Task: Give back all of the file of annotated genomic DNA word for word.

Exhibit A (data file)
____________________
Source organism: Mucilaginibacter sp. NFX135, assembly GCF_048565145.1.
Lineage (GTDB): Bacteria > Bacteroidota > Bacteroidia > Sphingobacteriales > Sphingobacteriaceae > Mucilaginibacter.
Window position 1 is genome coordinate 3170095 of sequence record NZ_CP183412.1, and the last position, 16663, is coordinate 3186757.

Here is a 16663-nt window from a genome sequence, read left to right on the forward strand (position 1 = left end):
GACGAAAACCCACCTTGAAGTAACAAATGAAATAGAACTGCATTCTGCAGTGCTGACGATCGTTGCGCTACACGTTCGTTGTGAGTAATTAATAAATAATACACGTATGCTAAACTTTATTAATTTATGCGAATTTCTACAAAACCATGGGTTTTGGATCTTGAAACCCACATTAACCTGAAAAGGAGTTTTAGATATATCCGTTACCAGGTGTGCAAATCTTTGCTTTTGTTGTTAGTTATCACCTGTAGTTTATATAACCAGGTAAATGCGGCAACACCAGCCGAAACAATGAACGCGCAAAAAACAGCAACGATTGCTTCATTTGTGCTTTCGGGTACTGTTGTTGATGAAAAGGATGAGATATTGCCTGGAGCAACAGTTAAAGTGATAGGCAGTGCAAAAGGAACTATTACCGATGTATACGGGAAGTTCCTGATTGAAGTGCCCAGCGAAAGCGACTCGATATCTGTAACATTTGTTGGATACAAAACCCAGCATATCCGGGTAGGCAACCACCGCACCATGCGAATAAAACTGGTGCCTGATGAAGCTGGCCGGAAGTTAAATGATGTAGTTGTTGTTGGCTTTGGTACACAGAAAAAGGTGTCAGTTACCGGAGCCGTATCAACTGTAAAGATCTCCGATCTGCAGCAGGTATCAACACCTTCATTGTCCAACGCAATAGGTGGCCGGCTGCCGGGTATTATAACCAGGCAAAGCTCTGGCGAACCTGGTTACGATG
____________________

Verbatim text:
Source organism: Mucilaginibacter sp. NFX135, assembly GCF_048565145.1.
Lineage (GTDB): Bacteria > Bacteroidota > Bacteroidia > Sphingobacteriales > Sphingobacteriaceae > Mucilaginibacter.
Window position 1 is genome coordinate 3170095 of sequence record NZ_CP183412.1, and the last position, 16663, is coordinate 3186757.

Here is a 16663-nt window from a genome sequence, read left to right on the forward strand (position 1 = left end):
GACGAAAACCCACCTTGAAGTAACAAATGAAATAGAACTGCATTCTGCAGTGCTGACGATCGTTGCGCTACACGTTCGTTGTGAGTAATTAATAAATAATACACGTATGCTAAACTTTATTAATTTATGCGAATTTCTACAAAACCATGGGTTTTGGATCTTGAAACCCACATTAACCTGAAAAGGAGTTTTAGATATATCCGTTACCAGGTGTGCAAATCTTTGCTTTTGTTGTTAGTTATCACCTGTAGTTTATATAACCAGGTAAATGCGGCAACACCAGCCGAAACAATGAACGCGCAAAAAACAGCAACGATTGCTTCATTTGTGCTTTCGGGTACTGTTGTTGATGAAAAGGATGAGATATTGCCTGGAGCAACAGTTAAAGTGATAGGCAGTGCAAAAGGAACTATTACCGATGTATACGGGAAGTTCCTGATTGAAGTGCCCAGCGAAAGCGACTCGATATCTGTAACATTTGTTGGATACAAAACCCAGCATATCCGGGTAGGCAACCACCGCACCATGCGAATAAAACTGGTGCCTGATGAAGCTGGCCGGAAGTTAAATGATGTAGTTGTTGTTGGCTTTGGTACACAGAAAAAGGTGTCAGTTACCGGAGCCGTATCAACTGTAAAGATCTCCGATCTGCAGCAGGTATCAACACCTTCATTGTCCAACGCAATAGGTGGCCGGCTGCCGGGTATTATAACCAGGCAAAGCTCTGGCGAACCTGGTTACGATG